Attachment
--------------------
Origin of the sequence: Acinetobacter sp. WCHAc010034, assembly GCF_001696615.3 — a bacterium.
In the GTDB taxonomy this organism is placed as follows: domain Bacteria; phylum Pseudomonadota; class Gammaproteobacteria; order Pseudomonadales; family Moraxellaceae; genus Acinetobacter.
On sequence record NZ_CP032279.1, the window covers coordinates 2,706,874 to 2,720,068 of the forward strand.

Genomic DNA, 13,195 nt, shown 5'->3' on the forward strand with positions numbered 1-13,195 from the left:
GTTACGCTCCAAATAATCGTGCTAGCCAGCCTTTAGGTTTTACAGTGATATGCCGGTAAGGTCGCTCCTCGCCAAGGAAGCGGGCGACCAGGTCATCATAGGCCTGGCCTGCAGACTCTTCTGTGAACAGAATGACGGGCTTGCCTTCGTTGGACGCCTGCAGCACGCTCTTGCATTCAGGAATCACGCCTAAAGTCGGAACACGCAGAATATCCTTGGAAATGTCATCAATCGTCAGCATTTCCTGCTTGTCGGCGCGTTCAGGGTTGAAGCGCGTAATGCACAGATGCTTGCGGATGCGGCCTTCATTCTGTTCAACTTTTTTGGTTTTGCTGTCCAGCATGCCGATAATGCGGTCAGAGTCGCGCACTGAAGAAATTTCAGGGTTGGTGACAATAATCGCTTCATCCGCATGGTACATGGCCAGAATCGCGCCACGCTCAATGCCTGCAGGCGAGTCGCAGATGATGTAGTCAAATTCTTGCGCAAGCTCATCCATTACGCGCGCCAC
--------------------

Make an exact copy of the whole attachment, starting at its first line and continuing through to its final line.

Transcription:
Origin of the sequence: Acinetobacter sp. WCHAc010034, assembly GCF_001696615.3 — a bacterium.
In the GTDB taxonomy this organism is placed as follows: domain Bacteria; phylum Pseudomonadota; class Gammaproteobacteria; order Pseudomonadales; family Moraxellaceae; genus Acinetobacter.
On sequence record NZ_CP032279.1, the window covers coordinates 2,706,874 to 2,720,068 of the forward strand.

Genomic DNA, 13,195 nt, shown 5'->3' on the forward strand with positions numbered 1-13,195 from the left:
GTTACGCTCCAAATAATCGTGCTAGCCAGCCTTTAGGTTTTACAGTGATATGCCGGTAAGGTCGCTCCTCGCCAAGGAAGCGGGCGACCAGGTCATCATAGGCCTGGCCTGCAGACTCTTCTGTGAACAGAATGACGGGCTTGCCTTCGTTGGACGCCTGCAGCACGCTCTTGCATTCAGGAATCACGCCTAAAGTCGGAACACGCAGAATATCCTTGGAAATGTCATCAATCGTCAGCATTTCCTGCTTGTCGGCGCGTTCAGGGTTGAAGCGCGTAATGCACAGATGCTTGCGGATGCGGCCTTCATTCTGTTCAACTTTTTTGGTTTTGCTGTCCAGCATGCCGATAATGCGGTCAGAGTCGCGCACTGAAGAAATTTCAGGGTTGGTGACAATAATCGCTTCATCCGCATGGTACATGGCCAGAATCGCGCCACGCTCAATGCCTGCAGGCGAGTCGCAGATGATGTAGTCAAATTCTTGCGCAAGCTCATCCATTACGCGCGCCAC